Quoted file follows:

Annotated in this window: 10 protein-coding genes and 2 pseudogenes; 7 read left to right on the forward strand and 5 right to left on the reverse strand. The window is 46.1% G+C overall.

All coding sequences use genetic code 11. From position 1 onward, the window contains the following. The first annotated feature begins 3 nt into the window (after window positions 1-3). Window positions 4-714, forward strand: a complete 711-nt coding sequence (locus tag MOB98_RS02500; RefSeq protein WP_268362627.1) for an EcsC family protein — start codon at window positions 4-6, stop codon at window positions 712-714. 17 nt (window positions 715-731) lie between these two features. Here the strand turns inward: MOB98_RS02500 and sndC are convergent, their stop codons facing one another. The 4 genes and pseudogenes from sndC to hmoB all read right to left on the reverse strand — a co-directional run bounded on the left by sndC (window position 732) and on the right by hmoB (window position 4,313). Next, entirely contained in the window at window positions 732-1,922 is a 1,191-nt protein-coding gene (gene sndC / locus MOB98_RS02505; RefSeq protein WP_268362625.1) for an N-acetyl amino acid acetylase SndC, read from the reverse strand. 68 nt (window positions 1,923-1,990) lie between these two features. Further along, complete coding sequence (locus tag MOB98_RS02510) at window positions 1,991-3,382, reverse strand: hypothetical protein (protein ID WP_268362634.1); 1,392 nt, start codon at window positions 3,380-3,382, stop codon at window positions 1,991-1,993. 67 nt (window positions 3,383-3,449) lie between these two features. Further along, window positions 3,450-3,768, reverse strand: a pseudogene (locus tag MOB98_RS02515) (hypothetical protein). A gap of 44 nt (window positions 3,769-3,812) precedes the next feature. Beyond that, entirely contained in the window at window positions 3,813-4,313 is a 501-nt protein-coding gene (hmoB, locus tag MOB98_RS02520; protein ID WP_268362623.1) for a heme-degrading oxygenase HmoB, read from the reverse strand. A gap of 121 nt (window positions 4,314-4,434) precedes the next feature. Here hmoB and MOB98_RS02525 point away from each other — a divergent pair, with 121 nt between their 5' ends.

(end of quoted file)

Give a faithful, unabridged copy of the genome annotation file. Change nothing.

Annotated in this window: 10 protein-coding genes and 2 pseudogenes; 7 read left to right on the forward strand and 5 right to left on the reverse strand. The window is 46.1% G+C overall.

All coding sequences use genetic code 11. From position 1 onward, the window contains the following. The first annotated feature begins 3 nt into the window (after window positions 1-3). Window positions 4-714, forward strand: a complete 711-nt coding sequence (locus tag MOB98_RS02500; RefSeq protein WP_268362627.1) for an EcsC family protein — start codon at window positions 4-6, stop codon at window positions 712-714. 17 nt (window positions 715-731) lie between these two features. Here the strand turns inward: MOB98_RS02500 and sndC are convergent, their stop codons facing one another. The 4 genes and pseudogenes from sndC to hmoB all read right to left on the reverse strand — a co-directional run bounded on the left by sndC (window position 732) and on the right by hmoB (window position 4,313). Next, entirely contained in the window at window positions 732-1,922 is a 1,191-nt protein-coding gene (gene sndC / locus MOB98_RS02505; RefSeq protein WP_268362625.1) for an N-acetyl amino acid acetylase SndC, read from the reverse strand. 68 nt (window positions 1,923-1,990) lie between these two features. Further along, complete coding sequence (locus tag MOB98_RS02510) at window positions 1,991-3,382, reverse strand: hypothetical protein (protein ID WP_268362634.1); 1,392 nt, start codon at window positions 3,380-3,382, stop codon at window positions 1,991-1,993. 67 nt (window positions 3,383-3,449) lie between these two features. Further along, window positions 3,450-3,768, reverse strand: a pseudogene (locus tag MOB98_RS02515) (hypothetical protein). A gap of 44 nt (window positions 3,769-3,812) precedes the next feature. Beyond that, entirely contained in the window at window positions 3,813-4,313 is a 501-nt protein-coding gene (hmoB, locus tag MOB98_RS02520; protein ID WP_268362623.1) for a heme-degrading oxygenase HmoB, read from the reverse strand. A gap of 121 nt (window positions 4,314-4,434) precedes the next feature. Here hmoB and MOB98_RS02525 point away from each other — a divergent pair, with 121 nt between their 5' ends.